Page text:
Saturday, February 8, 2014

The LEGO Movie

With a mix of stop-motion and CGI effects (some purposely cheesy enough to show you the string holding figures in frame) The LEGO Movie delivers an energetic and enjoyable story with a nice message for kids. A cynical person would note that the film is basically a 100-minute commercial to sell the various (mostly over-priced) specialized sets and figures that make up the LEGO franchise. However, the movie (for the most part) puts the story and characters first while also promoting the basic message of the building blocks that allow you to build anything you can imagine.

Beginning with an awkward opening scene involving a wizard (Morgan Freeman), the film's villain Lord Business (Will Ferrell), and a prophecy about "The Special," the movie gets off to a bit of a shaky start (although it does eventually backtrack to put the events into context). Jumping years in the future we're introduced to our hero, unremarkable construction worker Emmet Brickowoski (Chris Pratt), who finds the mythical Piece of Resistance which can prevent Business' plans of destruction.

Although lacking any imagination or anything which separates him from any number of Business' other drones (which is shown off perfectly during Emmet's introudution and the show's big musical number "Everything is Awesome"), Emmet tries to unite the remaining Master Builders and lead the resistance to prevent the villain from unleashing the Kragle (a tube of crazy glue which would permanently force all the blocks and figures into a fixed state).

Along the way Emmet meets a variety of characters including the wizard, the freedom fighter Wyldstyle (Elizabeth Banks) and her boyfriend Batman (Will Arnett), an 80's astronaut (Charlie Day), and the ridiculously cute Princess Unikitty (Alison Brie). We also get a pirate with a robot's body (Nick Offerman), the literally two-faced Bad Cop/Good Cop (Liam Neeson), and a number of cameos from all different types of LEGO sets including knights, the Old West, LEGO City (making up Emmet's home), the long-forgotten NBA LEGOs, DC Super-Heroes, Lord of the Rings, and even Star Wars.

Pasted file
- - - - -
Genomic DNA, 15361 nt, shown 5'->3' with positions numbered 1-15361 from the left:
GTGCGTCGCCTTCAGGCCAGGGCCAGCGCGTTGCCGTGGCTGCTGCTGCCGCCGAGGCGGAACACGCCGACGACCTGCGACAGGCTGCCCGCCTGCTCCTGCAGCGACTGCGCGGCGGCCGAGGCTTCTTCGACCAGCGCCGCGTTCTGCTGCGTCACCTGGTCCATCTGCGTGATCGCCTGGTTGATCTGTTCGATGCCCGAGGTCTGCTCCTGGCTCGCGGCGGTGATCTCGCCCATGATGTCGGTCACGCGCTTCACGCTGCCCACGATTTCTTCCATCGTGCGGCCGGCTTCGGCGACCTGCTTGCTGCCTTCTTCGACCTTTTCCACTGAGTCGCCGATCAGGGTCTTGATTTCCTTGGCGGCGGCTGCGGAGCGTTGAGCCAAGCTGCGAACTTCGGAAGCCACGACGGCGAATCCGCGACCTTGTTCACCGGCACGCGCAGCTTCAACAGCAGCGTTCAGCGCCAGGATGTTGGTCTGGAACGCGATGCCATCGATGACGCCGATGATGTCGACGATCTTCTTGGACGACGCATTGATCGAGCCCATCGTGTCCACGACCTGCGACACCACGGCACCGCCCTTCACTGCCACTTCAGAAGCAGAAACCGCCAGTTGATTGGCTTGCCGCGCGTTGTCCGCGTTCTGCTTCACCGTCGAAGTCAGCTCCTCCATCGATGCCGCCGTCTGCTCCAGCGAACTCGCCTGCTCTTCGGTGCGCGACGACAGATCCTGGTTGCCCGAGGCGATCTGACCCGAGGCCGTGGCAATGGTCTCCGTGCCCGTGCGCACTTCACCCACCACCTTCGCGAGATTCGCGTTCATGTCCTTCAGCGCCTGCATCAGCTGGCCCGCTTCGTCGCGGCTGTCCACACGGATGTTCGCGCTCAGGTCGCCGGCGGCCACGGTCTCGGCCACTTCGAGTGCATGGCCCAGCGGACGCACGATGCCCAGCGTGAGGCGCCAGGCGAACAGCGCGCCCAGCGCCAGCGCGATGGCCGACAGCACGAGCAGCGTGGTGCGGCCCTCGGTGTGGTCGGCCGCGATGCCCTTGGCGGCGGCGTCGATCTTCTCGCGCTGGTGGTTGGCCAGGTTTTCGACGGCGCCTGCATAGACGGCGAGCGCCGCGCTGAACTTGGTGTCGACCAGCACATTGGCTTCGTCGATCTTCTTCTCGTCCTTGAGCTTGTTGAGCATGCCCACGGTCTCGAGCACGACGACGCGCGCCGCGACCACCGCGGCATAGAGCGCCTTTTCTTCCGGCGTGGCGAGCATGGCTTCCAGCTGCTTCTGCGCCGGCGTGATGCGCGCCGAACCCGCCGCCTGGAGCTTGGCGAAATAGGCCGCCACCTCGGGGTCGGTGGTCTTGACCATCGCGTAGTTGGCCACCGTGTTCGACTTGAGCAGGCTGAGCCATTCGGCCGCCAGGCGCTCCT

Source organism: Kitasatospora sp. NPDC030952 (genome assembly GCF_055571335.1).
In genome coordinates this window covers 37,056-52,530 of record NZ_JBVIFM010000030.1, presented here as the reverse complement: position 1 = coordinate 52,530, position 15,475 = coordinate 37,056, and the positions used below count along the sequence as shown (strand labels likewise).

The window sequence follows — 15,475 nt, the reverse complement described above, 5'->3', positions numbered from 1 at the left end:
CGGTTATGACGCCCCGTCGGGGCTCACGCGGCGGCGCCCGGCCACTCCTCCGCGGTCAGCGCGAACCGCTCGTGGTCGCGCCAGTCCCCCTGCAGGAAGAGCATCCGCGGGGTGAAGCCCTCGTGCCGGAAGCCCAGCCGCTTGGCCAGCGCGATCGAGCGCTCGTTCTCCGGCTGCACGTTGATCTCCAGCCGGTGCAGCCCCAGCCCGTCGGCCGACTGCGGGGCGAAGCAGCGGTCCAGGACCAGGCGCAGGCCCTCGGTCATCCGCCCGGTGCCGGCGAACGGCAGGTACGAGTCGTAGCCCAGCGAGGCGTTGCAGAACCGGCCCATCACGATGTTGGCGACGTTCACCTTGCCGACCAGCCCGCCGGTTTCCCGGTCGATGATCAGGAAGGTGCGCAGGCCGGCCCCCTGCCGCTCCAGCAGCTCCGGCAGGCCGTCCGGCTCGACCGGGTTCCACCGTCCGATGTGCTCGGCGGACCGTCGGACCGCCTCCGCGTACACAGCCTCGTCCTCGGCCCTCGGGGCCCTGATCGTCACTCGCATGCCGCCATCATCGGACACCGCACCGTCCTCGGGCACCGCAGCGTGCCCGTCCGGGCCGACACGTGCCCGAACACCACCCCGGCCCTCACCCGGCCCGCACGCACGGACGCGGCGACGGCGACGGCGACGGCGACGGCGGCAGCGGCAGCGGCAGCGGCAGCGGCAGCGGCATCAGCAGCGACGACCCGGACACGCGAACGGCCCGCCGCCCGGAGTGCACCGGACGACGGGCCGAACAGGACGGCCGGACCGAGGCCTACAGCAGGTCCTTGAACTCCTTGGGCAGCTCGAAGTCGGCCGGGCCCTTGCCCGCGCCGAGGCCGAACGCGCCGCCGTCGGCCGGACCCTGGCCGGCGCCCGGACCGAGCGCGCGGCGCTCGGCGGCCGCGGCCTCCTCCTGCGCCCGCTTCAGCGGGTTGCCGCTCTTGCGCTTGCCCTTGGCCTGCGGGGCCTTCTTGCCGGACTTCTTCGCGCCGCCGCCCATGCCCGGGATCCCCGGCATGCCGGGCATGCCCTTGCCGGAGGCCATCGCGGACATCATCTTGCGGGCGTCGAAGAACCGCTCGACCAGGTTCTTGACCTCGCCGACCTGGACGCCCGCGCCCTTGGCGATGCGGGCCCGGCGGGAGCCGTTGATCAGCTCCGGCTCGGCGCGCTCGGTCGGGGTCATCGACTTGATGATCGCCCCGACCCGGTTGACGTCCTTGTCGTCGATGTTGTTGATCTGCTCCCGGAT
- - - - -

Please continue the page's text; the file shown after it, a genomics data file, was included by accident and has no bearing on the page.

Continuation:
When the film stays with the main characters it's at its best, but when offering various cameos (some of which are quite funny such as Superman's reaction to Green Lantern) or explicitly stating the numbers of sets each LEGO piece comes from (which it does at various points in the movie when the characters use what is around them to build something new) it comes dangerously close to sacrificing story to promote LEGO's various sets. Thankfully co-directors and screenwriters Phil Lord and Christopher Miller know when to pull back and not overuse these moments.

Energetic and entertaining, The LEGO Movie is stuck with that the awkward opening and one or two other bumps in the road in terms of storytelling and fighting an urge to over-market the brand which stop it from rising from the ranks of a very good film to a great one. However, its heart is definitely in the right place as it offers an engaging hero's journey for Emmet while providing consistently strong effects (even the cheesy ones) with its share of twists and turns. Those who grew up with LEGOs, like me, are likely to get far more out of the film than those who didn't, but either way The LEGO Movie expertly builds an unexpectedly strong PG movie the whole family can enjoy.

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